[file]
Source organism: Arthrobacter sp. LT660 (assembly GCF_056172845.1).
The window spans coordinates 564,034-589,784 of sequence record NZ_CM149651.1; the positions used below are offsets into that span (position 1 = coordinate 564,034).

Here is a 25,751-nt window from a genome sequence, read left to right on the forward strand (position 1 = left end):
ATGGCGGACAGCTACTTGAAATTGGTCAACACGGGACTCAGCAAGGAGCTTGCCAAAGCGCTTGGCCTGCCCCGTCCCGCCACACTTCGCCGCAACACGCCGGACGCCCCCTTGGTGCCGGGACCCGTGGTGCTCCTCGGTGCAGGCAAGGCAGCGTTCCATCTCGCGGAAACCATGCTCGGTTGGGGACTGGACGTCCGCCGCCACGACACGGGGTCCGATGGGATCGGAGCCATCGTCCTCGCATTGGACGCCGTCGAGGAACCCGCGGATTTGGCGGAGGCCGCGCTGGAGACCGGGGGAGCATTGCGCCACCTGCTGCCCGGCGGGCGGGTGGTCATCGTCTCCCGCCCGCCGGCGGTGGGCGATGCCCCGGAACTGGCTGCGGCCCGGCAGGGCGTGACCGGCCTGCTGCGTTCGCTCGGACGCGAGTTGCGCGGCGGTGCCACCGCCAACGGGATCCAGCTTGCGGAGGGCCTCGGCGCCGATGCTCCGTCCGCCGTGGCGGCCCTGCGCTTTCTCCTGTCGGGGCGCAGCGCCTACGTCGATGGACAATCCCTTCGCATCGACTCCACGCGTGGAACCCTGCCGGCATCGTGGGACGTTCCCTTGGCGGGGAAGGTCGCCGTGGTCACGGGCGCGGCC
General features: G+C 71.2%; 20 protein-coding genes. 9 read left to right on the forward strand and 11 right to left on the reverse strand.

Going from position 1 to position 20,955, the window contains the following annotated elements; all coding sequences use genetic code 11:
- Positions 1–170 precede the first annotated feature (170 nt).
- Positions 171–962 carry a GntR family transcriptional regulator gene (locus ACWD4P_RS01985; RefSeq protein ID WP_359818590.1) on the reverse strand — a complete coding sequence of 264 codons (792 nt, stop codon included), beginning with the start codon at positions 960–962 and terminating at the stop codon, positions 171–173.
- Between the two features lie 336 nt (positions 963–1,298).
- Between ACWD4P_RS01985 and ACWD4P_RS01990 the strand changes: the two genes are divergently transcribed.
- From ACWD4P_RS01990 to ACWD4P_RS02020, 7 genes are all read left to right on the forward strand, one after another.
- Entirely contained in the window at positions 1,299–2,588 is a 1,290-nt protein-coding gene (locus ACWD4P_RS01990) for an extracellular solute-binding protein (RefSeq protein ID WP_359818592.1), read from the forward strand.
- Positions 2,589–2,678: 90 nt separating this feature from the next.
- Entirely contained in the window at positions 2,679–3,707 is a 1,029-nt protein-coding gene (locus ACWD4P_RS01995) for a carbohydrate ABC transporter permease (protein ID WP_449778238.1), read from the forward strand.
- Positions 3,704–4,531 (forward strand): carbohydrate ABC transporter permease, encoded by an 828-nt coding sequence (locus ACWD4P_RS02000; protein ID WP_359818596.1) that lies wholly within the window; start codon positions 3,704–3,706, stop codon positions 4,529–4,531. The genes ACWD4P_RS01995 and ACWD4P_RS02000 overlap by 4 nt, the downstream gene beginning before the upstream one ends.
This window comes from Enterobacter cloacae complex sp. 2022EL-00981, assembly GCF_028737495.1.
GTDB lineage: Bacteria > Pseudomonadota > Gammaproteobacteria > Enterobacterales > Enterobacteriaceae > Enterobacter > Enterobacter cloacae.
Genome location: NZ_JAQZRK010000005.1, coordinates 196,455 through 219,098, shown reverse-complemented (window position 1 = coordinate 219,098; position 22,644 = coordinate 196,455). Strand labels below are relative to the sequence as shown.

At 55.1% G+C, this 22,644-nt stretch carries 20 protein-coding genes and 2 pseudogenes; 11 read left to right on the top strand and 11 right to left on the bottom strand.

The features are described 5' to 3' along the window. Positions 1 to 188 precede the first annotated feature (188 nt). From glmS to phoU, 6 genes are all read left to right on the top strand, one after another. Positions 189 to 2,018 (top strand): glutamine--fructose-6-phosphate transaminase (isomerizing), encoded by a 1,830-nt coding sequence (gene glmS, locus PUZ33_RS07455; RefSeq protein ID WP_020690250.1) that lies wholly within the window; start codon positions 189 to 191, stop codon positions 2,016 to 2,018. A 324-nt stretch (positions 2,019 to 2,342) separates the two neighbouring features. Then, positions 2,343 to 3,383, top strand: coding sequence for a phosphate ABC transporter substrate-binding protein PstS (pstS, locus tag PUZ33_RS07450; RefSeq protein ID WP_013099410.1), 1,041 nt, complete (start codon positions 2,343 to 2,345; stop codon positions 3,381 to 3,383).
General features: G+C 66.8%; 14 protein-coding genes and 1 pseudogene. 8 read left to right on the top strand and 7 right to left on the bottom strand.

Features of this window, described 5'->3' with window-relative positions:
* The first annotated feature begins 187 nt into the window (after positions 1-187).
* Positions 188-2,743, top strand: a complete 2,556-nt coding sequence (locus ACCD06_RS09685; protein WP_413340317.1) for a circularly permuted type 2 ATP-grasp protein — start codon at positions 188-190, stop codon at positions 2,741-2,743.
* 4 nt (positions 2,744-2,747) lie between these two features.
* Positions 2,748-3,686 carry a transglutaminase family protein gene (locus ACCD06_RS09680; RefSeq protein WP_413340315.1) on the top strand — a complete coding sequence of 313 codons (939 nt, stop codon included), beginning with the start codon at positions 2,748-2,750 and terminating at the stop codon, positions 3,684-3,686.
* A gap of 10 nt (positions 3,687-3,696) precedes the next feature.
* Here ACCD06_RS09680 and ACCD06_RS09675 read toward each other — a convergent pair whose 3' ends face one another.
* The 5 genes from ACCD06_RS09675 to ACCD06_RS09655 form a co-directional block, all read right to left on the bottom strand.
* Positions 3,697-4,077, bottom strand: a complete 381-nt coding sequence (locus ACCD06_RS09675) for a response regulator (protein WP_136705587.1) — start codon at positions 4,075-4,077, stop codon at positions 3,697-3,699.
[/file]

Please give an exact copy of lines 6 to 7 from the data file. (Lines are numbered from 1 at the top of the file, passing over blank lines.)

Going from position 1 to position 20,955, the window contains the following annotated elements; all coding sequences use genetic code 11:
- Positions 1–170 precede the first annotated feature (170 nt).